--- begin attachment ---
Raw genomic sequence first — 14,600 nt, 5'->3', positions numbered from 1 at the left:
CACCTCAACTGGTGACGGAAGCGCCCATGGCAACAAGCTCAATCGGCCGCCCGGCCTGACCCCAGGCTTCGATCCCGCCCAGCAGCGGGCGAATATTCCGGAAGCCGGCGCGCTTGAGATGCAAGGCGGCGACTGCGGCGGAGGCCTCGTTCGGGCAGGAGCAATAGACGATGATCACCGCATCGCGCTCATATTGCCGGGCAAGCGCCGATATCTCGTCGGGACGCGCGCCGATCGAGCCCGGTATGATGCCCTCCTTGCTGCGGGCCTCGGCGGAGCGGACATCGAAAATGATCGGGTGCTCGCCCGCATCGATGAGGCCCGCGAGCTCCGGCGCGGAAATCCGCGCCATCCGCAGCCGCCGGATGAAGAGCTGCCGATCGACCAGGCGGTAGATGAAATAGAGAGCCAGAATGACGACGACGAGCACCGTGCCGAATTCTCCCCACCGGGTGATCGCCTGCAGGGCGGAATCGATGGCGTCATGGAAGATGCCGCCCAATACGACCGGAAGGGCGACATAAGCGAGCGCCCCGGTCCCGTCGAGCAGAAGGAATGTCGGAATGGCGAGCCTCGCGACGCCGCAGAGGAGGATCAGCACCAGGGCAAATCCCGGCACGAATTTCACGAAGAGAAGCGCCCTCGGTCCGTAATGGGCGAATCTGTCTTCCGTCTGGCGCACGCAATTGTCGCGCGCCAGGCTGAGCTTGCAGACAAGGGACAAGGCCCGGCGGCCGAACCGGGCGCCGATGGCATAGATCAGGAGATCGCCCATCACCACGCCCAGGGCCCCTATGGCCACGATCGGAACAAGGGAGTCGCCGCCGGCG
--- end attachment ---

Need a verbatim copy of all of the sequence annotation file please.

Raw genomic sequence first — 14,600 nt, 5'->3', positions numbered from 1 at the left:
CACCTCAACTGGTGACGGAAGCGCCCATGGCAACAAGCTCAATCGGCCGCCCGGCCTGACCCCAGGCTTCGATCCCGCCCAGCAGCGGGCGAATATTCCGGAAGCCGGCGCGCTTGAGATGCAAGGCGGCGACTGCGGCGGAGGCCTCGTTCGGGCAGGAGCAATAGACGATGATCACCGCATCGCGCTCATATTGCCGGGCAAGCGCCGATATCTCGTCGGGACGCGCGCCGATCGAGCCCGGTATGATGCCCTCCTTGCTGCGGGCCTCGGCGGAGCGGACATCGAAAATGATCGGGTGCTCGCCCGCATCGATGAGGCCCGCGAGCTCCGGCGCGGAAATCCGCGCCATCCGCAGCCGCCGGATGAAGAGCTGCCGATCGACCAGGCGGTAGATGAAATAGAGAGCCAGAATGACGACGACGAGCACCGTGCCGAATTCTCCCCACCGGGTGATCGCCTGCAGGGCGGAATCGATGGCGTCATGGAAGATGCCGCCCAATACGACCGGAAGGGCGACATAAGCGAGCGCCCCGGTCCCGTCGAGCAGAAGGAATGTCGGAATGGCGAGCCTCGCGACGCCGCAGAGGAGGATCAGCACCAGGGCAAATCCCGGCACGAATTTCACGAAGAGAAGCGCCCTCGGTCCGTAATGGGCGAATCTGTCTTCCGTCTGGCGCACGCAATTGTCGCGCGCCAGGCTGAGCTTGCAGACAAGGGACAAGGCCCGGCGGCCGAACCGGGCGCCGATGGCATAGATCAGGAGATCGCCCATCACCACGCCCAGGGCCCCTATGGCCACGATCGGAACAAGGGAGTCGCCGCCGGCG